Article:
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Comin' Back At San Jac
Charles Pierce
November 18, 1987
The Runnin' Ravens of San Jacinto College, the dominant juco team in the land, all have two things in common: a dingy past and a brighter future
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November 18, 1987

Comin' Back At San Jac

The Runnin' Ravens of San Jacinto College, the dominant juco team in the land, all have two things in common: a dingy past and a brighter future

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South of Houston, there's an endless neon corridor called the Spencer Highway, a would-be Las Vegas if somebody ever figured out a way to bet on barbecue and striptease and raise-the-roof religion. Lost in the glow of the Golden Acres Assembly of God and the Texas Sugars night club is the Central Campus of San Jacinto (no Junior, please) College.

In this warren of redbrick buildings surrounding a commons raucous with mockingbirds, the curriculum takes on a vocational air. Some students study data processing, others learn to jockey tractor-trailer trucks. Still others matriculate in the underwater-welding program. San Jacinto, it seems, is the most prestigious underwater-welding institution in the country.

But of the 16,967 students who attend San Jacinto's three campuses, only 12 are enrolled in the course that put this school on the map: the SanJac Runnin' Ravens, the most famous junior college basketball program anywhere. When the Ravens take flight in their black and blue and white, half the assistant coaches in America sit in the stands and scheme against the other half, who are sitting four rows down.

Just around the corner from the underwater-welding yard on the Central Campus—not to be confused with the North, or "Baseball," Campus that boasts its own nickname (the Gators), its own colors (green and gold) and its own famous athletic alumnus ( Boston Red Sox pitcher Roger Clemens)—is a wide, flat building divided into three separate units. At one end is the pro shop for the San Jacinto golf course. At the other is the apartment of head basketball coach and athletic director Scott Gernander, who last spring succeeded the ludicrously successful Ronnie Arrow (301-43, three national juco championships). It's a pleasant, airy little place, which, alas, directly abuts the parking lot where students learn to drive the Big Rigs. Every 20 minutes or so, it sounds as if somebody has dropped the Verrazano-Narrows Bridge out a window.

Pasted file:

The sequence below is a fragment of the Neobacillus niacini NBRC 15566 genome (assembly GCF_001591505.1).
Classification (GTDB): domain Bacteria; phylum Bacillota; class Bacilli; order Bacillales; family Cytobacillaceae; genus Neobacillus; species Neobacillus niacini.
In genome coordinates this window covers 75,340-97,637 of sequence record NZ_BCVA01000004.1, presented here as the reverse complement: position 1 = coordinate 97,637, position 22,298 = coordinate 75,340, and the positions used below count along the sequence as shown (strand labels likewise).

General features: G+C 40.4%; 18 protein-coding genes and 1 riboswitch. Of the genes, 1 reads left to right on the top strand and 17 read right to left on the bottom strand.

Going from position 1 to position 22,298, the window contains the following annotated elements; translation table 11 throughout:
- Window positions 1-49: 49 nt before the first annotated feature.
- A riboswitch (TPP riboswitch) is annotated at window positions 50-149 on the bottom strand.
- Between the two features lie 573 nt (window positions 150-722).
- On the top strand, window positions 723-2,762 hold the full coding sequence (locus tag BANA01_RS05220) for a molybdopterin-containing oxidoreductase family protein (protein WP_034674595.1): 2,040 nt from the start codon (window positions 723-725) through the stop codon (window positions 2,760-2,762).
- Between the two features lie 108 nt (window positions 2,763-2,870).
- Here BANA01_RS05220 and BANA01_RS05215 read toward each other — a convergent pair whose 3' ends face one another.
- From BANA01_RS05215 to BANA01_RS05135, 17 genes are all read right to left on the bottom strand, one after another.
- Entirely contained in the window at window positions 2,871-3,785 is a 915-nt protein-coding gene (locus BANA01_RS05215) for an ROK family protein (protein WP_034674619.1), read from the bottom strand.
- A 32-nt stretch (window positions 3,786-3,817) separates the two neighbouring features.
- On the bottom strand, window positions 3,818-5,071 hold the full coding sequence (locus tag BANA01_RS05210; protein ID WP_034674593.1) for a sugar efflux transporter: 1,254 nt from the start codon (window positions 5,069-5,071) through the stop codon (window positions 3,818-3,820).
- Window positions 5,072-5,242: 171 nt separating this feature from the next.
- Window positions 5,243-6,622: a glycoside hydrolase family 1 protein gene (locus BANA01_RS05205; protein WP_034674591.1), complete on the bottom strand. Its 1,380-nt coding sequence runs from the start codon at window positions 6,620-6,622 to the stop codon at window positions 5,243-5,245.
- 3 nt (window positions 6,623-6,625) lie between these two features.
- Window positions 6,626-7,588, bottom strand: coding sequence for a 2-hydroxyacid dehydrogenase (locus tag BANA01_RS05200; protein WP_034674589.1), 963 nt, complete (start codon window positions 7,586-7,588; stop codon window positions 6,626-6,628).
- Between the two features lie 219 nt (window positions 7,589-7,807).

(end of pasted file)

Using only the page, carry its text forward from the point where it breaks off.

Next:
Between the pro shop and the Gernander residence is the middle third of the building, which functions as the SanJac athletic dorm, the only housing on campus. By Kentucky's Wildcat Lodge standards, this is a Motel 6. Tiny rooms line a long hallway that empties into a common room, where wastebaskets are set on tabletops so the room can function as a practice court. "I saw this," says forward Moses (Ice) Scurry, "and I knew I was here for business."

Serious business. SanJac is the Last Chance Saloon of college hoops, famous from Detroit to D.C. as the place to get your game and your life straight, or to fail at both altogether. "I went to SanJac because I felt it ending for me," says guard Greg (Boo) Harvey, now at St. John's. "That was a scary feeling." Center David Butler from Washington, D.C. says, "I look at it as my last chance. I messed up bad in high school. I needed to get some discipline in my life and to play for a team."

"I had to get out of the city," explains Arnold (A-Train) Bernard, a 5'5" guard from the Patterson housing project in the Bronx. "I had to get as far away as I could. And I had to go with the best. Everybody in New York knows about SanJac. SanJac can get you to the pros." Indeed, short as he is, A-Train hopes to follow in a long line that includes pros Tom Henderson, Larry Spriggs, Ray Williams and Walter Berry. This is as much a vocational education as the underwater welding that John McAvoy teaches. "We all root for them," says McAvoy. 'They're learning their trade just like my students are learning theirs." Even if a player doesn't reach the NBA, virtually all win a major college scholarship. SanJac has a high profile because the Ravens win so much—but also because of its success at pipelining players into big-time programs.

When Arrow took the head coaching job at South Alabama, Gernander, Arrow's assistant, was tempted to follow him to Mobile. "But," says Gernander, "this is better than most Division I jobs." Other junior colleges cast a jaundiced eye on SanJac recruiting, pointing to the conspicuous connection between basketball and the school's administration, which includes chancellor Tom Sewell (143-92 as SanJac's first basketball coach), vice-chancellor Ron Rucker (88-5 as Sewell's successor) and administrative dean Dean Evans (162-33 after Rucker). "Let's put it this way," says one tactful rival. "When it comes to getting kids in and keeping them in, I wish all of my bosses were former coaches."

Nevertheless, players must attend class. Every day. One cut means that the player must run one mile at dawn with Gernander. Two cuts, two miles; three cuts, three miles. Gernander can run up to 10 miles, but no player has tested him.

On the court, the Ravens are always running. They have lost only one game in two years with the freewheeling style characteristic of juco ball, but which has only recently begun to earn respect. "It seems the stigma is lessening." says Gernander. "You used to see a junior college kid make a move, and somebody would say, 'Aw, he doesn't have the juco out of his game yet.' Well, Michael Jordan hangs in the air for 20 minutes, and nobody says Jordan makes juco moves. It's all basketball. That's all it is."

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